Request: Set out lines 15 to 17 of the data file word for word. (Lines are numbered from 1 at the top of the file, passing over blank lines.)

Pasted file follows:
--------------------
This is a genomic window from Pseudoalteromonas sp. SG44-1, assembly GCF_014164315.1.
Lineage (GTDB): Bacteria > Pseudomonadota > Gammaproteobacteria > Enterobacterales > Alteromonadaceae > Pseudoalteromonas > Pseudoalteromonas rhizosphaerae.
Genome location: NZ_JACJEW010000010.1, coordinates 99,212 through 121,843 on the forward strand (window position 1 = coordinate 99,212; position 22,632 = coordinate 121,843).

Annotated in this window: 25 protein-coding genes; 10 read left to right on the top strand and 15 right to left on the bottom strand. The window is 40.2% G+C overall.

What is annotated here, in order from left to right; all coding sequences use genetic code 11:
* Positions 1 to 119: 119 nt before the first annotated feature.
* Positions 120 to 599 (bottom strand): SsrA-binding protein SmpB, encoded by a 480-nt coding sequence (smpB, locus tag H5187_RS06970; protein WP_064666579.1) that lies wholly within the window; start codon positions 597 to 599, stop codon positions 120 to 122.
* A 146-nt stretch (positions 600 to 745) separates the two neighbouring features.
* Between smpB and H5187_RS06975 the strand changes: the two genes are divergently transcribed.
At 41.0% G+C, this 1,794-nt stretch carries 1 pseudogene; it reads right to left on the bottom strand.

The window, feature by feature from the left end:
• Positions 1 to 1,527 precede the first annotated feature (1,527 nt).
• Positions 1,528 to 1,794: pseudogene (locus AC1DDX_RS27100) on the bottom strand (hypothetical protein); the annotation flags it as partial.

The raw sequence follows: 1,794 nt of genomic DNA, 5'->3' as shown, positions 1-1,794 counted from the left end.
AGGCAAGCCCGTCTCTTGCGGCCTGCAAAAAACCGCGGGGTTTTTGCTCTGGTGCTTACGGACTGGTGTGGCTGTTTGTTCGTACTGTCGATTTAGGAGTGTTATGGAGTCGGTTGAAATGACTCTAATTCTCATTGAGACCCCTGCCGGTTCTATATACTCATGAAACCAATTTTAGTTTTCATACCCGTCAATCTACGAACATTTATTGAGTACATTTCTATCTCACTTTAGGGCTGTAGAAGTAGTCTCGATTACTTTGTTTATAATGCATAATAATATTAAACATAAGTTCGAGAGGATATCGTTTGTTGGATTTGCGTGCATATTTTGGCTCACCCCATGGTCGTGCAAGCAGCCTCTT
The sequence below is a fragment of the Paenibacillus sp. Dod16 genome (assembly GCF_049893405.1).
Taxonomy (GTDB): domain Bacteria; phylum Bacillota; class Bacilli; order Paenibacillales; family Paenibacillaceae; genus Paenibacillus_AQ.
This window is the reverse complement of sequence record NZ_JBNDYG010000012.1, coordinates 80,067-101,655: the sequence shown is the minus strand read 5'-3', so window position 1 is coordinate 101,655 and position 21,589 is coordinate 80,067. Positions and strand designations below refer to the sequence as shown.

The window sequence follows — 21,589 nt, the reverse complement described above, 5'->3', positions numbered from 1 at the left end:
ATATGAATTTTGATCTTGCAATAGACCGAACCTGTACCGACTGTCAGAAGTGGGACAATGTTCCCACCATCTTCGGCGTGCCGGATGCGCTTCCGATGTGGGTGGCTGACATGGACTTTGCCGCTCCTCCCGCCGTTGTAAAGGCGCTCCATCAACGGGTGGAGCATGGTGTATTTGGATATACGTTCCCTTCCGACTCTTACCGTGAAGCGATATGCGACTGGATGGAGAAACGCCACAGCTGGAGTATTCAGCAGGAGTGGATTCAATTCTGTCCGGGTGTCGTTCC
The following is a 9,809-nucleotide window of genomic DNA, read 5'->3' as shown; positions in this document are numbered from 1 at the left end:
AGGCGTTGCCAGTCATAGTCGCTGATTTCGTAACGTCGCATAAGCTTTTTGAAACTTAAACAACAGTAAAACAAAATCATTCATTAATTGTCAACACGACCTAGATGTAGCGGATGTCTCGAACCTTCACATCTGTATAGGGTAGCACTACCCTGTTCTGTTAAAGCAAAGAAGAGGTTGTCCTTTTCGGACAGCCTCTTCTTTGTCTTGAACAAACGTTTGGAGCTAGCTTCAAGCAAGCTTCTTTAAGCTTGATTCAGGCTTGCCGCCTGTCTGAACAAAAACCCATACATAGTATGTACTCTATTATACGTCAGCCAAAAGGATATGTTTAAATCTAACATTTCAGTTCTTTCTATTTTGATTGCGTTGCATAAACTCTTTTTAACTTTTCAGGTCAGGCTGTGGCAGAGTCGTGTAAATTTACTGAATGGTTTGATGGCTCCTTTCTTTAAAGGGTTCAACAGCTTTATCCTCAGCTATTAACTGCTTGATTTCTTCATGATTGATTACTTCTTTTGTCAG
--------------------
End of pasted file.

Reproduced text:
AGGCAAGCCCGTCTCTTGCGGCCTGCAAAAAACCGCGGGGTTTTTGCTCTGGTGCTTACGGACTGGTGTGGCTGTTTGTTCGTACTGTCGATTTAGGAGTGTTATGGAGTCGGTTGAAATGACTCTAATTCTCATTGAGACCCCTGCCGGTTCTATATACTCATGAAACCAATTTTAGTTTTCATACCCGTCAATCTACGAACATTTATTGAGTACATTTCTATCTCACTTTAGGGCTGTAGAAGTAGTCTCGATTACTTTGTTTATAATGCATAATAATATTAAACATAAGTTCGAGAGGATATCGTTTGTTGGATTTGCGTGCATATTTTGGCTCACCCCATGGTCGTGCAAGCAGCCTCTT
The sequence below is a fragment of the Paenibacillus sp. Dod16 genome (assembly GCF_049893405.1).
Taxonomy (GTDB): domain Bacteria; phylum Bacillota; class Bacilli; order Paenibacillales; family Paenibacillaceae; genus Paenibacillus_AQ.